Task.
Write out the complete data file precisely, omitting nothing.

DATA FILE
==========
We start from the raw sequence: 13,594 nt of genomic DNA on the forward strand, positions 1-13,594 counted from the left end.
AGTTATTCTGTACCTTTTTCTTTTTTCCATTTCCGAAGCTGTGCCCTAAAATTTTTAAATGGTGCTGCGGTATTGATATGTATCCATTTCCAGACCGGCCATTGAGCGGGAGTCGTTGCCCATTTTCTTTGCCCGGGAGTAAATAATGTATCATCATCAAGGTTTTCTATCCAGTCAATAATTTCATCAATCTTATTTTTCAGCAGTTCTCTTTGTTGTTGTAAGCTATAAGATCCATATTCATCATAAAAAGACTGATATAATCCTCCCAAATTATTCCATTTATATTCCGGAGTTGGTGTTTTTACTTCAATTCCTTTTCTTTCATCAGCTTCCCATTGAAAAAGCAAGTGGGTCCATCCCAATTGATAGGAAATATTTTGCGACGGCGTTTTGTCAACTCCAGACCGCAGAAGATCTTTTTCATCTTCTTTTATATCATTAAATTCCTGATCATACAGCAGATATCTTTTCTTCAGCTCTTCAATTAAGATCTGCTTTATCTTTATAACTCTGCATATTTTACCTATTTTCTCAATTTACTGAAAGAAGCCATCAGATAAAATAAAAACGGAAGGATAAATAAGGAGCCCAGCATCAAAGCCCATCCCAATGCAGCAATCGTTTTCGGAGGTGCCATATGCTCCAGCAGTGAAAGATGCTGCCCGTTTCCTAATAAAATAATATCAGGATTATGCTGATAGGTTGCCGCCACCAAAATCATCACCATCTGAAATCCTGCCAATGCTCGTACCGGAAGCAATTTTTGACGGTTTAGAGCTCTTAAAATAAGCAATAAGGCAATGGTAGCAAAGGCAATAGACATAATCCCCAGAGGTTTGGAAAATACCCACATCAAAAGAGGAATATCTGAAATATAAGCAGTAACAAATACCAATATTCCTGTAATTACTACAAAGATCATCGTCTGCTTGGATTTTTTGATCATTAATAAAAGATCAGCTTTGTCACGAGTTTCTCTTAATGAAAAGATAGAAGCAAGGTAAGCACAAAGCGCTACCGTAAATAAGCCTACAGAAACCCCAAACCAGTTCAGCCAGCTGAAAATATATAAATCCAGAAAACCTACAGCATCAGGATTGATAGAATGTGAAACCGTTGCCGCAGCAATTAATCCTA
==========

We start from the raw sequence: 13,594 nt of genomic DNA on the forward strand, positions 1-13,594 counted from the left end.
AGTTATTCTGTACCTTTTTCTTTTTTCCATTTCCGAAGCTGTGCCCTAAAATTTTTAAATGGTGCTGCGGTATTGATATGTATCCATTTCCAGACCGGCCATTGAGCGGGAGTCGTTGCCCATTTTCTTTGCCCGGGAGTAAATAATGTATCATCATCAAGGTTTTCTATCCAGTCAATAATTTCATCAATCTTATTTTTCAGCAGTTCTCTTTGTTGTTGTAAGCTATAAGATCCATATTCATCATAAAAAGACTGATATAATCCTCCCAAATTATTCCATTTATATTCCGGAGTTGGTGTTTTTACTTCAATTCCTTTTCTTTCATCAGCTTCCCATTGAAAAAGCAAGTGGGTCCATCCCAATTGATAGGAAATATTTTGCGACGGCGTTTTGTCAACTCCAGACCGCAGAAGATCTTTTTCATCTTCTTTTATATCATTAAATTCCTGATCATACAGCAGATATCTTTTCTTCAGCTCTTCAATTAAGATCTGCTTTATCTTTATAACTCTGCATATTTTACCTATTTTCTCAATTTACTGAAAGAAGCCATCAGATAAAATAAAAACGGAAGGATAAATAAGGAGCCCAGCATCAAAGCCCATCCCAATGCAGCAATCGTTTTCGGAGGTGCCATATGCTCCAGCAGTGAAAGATGCTGCCCGTTTCCTAATAAAATAATATCAGGATTATGCTGATAGGTTGCCGCCACCAAAATCATCACCATCTGAAATCCTGCCAATGCTCGTACCGGAAGCAATTTTTGACGGTTTAGAGCTCTTAAAATAAGCAATAAGGCAATGGTAGCAAAGGCAATAGACATAATCCCCAGAGGTTTGGAAAATACCCACATCAAAAGAGGAATATCTGAAATATAAGCAGTAACAAATACCAATATTCCTGTAATTACTACAAAGATCATCGTCTGCTTGGATTTTTTGATCATTAATAAAAGATCAGCTTTGTCACGAGTTTCTCTTAATGAAAAGATAGAAGCAAGGTAAGCACAAAGCGCTACCGTAAATAAGCCTACAGAAACCCCAAACCAGTTCAGCCAGCTGAAAATATATAAATCCAGAAAACCTACAGCATCAGGATTGATAGAATGTGAAACCGTTGCCGCAGCAATTAATCCTA